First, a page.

Media Literacy: Spotting Suspect Surveys

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Media Literacy: It’s not enough to be able to spot click-bait websites or suspect headlines. Understanding what makes an opinion poll suspect is just as important. But that doesn’t mean to ignore all statistics out-of-hand. FiveThirtyEight has put together a guide for spotting shoddy work that doesn’t require an advanced degree in math. It requires no math at all.  Developing media literacy in these times is as essential to avoid getting conned as learning to see through mass-market advertising was in the 1950’s. FiveThirtyEight illustrates how the “Kid Rock Senate” survey may have been used less for politics and more to manipulate betting markets.


Once considered effective marketing eventually everyone realized there’s no such thing as  ‘mild-cancer.’

“All models are wrong, some are useful.”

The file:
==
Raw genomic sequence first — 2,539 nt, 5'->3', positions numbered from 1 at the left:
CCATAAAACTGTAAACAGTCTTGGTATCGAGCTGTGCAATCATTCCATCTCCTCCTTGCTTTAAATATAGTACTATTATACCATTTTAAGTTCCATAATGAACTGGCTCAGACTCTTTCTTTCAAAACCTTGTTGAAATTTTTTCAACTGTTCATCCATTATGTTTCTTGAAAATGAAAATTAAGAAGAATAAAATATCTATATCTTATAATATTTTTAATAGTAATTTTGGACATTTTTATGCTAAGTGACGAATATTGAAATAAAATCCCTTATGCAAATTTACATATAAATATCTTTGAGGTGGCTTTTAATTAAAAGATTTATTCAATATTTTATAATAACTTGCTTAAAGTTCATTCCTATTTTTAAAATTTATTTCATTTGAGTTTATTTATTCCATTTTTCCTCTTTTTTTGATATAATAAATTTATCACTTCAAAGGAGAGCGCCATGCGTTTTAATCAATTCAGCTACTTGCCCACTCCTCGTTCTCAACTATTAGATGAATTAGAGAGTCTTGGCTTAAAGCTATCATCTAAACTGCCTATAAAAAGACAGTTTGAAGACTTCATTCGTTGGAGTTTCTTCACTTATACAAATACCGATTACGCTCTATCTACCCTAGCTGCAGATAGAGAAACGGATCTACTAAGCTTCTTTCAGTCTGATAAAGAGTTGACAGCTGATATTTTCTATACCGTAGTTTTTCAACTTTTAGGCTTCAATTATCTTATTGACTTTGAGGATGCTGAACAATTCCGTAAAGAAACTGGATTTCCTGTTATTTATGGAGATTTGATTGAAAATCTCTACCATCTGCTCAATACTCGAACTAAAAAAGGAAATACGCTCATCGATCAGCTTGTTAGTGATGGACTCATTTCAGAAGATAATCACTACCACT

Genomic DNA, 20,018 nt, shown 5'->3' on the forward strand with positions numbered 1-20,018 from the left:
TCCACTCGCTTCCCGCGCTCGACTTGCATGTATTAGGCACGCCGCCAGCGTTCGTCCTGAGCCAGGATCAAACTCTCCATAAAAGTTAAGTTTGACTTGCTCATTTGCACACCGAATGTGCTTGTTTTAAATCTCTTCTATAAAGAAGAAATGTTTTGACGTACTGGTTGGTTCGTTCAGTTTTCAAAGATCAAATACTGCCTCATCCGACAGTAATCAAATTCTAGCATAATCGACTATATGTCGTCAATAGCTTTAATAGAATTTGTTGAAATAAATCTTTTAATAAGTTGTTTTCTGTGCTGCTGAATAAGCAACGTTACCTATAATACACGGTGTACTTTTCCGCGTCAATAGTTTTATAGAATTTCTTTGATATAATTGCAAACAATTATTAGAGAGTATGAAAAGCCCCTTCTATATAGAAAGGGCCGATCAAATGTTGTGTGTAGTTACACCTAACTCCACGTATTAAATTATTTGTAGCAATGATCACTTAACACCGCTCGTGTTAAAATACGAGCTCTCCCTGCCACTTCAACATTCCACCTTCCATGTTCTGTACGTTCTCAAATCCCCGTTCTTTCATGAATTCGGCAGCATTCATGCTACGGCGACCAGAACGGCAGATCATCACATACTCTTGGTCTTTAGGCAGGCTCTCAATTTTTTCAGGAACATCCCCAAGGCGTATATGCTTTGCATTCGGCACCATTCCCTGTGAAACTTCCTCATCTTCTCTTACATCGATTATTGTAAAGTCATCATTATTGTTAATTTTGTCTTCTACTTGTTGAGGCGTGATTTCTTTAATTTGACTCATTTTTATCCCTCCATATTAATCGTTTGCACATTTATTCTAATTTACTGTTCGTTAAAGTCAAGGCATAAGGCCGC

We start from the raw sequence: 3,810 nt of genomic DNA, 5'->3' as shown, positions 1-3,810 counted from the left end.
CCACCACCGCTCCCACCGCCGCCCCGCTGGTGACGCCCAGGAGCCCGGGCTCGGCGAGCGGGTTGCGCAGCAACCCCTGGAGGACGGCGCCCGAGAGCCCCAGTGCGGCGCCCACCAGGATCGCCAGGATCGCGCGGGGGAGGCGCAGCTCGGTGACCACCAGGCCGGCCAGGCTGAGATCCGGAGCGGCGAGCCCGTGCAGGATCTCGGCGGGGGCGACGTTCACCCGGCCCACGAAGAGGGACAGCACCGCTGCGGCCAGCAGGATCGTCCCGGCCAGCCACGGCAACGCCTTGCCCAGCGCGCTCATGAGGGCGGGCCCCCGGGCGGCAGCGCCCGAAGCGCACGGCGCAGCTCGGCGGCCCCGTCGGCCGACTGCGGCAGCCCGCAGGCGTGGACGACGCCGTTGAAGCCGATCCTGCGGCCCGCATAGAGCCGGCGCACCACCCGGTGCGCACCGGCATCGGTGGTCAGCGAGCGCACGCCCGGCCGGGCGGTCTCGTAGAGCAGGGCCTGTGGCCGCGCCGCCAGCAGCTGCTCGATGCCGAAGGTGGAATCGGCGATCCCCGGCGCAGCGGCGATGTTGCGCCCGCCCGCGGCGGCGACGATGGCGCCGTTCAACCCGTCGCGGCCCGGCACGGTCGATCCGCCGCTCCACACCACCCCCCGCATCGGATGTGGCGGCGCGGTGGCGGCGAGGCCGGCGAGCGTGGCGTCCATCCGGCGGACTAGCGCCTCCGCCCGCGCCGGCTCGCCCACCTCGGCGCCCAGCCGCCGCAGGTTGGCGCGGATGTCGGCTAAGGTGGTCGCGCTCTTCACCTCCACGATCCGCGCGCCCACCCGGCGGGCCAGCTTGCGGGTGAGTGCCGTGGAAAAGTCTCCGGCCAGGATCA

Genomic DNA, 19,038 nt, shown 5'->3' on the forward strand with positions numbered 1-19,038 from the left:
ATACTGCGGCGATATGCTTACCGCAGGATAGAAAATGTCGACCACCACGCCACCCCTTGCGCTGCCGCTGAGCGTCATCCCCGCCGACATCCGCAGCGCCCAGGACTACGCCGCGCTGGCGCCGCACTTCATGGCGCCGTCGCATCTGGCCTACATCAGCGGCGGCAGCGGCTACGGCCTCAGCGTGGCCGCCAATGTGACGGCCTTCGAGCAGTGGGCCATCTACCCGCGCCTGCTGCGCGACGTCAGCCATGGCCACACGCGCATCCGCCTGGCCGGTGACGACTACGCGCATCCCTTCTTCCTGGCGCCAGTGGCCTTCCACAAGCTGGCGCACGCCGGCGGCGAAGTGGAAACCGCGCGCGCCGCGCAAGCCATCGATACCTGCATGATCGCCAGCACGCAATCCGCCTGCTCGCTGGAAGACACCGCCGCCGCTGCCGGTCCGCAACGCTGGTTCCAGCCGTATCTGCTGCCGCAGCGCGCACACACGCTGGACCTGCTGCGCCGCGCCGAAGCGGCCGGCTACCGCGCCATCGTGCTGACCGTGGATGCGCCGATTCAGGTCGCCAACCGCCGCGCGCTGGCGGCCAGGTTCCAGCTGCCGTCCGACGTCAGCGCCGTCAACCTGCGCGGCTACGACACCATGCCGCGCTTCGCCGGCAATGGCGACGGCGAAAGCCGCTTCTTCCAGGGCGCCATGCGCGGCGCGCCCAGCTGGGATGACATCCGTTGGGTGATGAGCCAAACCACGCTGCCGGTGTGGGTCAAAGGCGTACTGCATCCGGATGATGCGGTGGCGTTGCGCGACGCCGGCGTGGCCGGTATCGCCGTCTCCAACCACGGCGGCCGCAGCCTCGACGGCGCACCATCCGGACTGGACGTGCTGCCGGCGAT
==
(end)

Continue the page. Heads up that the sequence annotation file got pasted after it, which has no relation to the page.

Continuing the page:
Box’s famous adage sets the right frame of mind to consider statistical polls and surveys in.  A quick refresher though as to just what the purpose of statistics is. It’s not, generally, to with pinpoint accuracy describe exactly what will happen in the real world. But rather describe information that we cannot readily perceive ourselves and draw inferences from what that information might be telling us.  As a mathematical model it is an abstraction of the real world. It is not the real world no matter what a data-science consultant will try and sell you.  We use mathematical models because the real world is beyond our individual means of comprehension. I can ask my friends who they think will win the Presidency, but I can’t ask 320m people in the US who they favor for President.  Nor can anyone else. Inferential statistics hopes to take a much smaller sample and from that glean what might happen.  The more complex the phenomena being examined, the more challenger there is in creating a model that can explain that phenomena with any degree of regularity. When we speak about statistical confidence, it’s not confidence that what the survey predicts will actually happen – it’s confidence that if someone collected the same data, in the same way, using the same methods then the result would be the same.  When a thousand forecasts are run and it claims that 95%-5% of the time Clinton wins – that’s not a score like in football where Trump must overcome a deficit of 91% to top Clinton. It means that if the exact same Presidential race were run in 100 parallel universes in 95 of them Clinton would win and in 5 of them we’d still be talking about President Trump’s scandal-of-the-week ten months after the polls closed.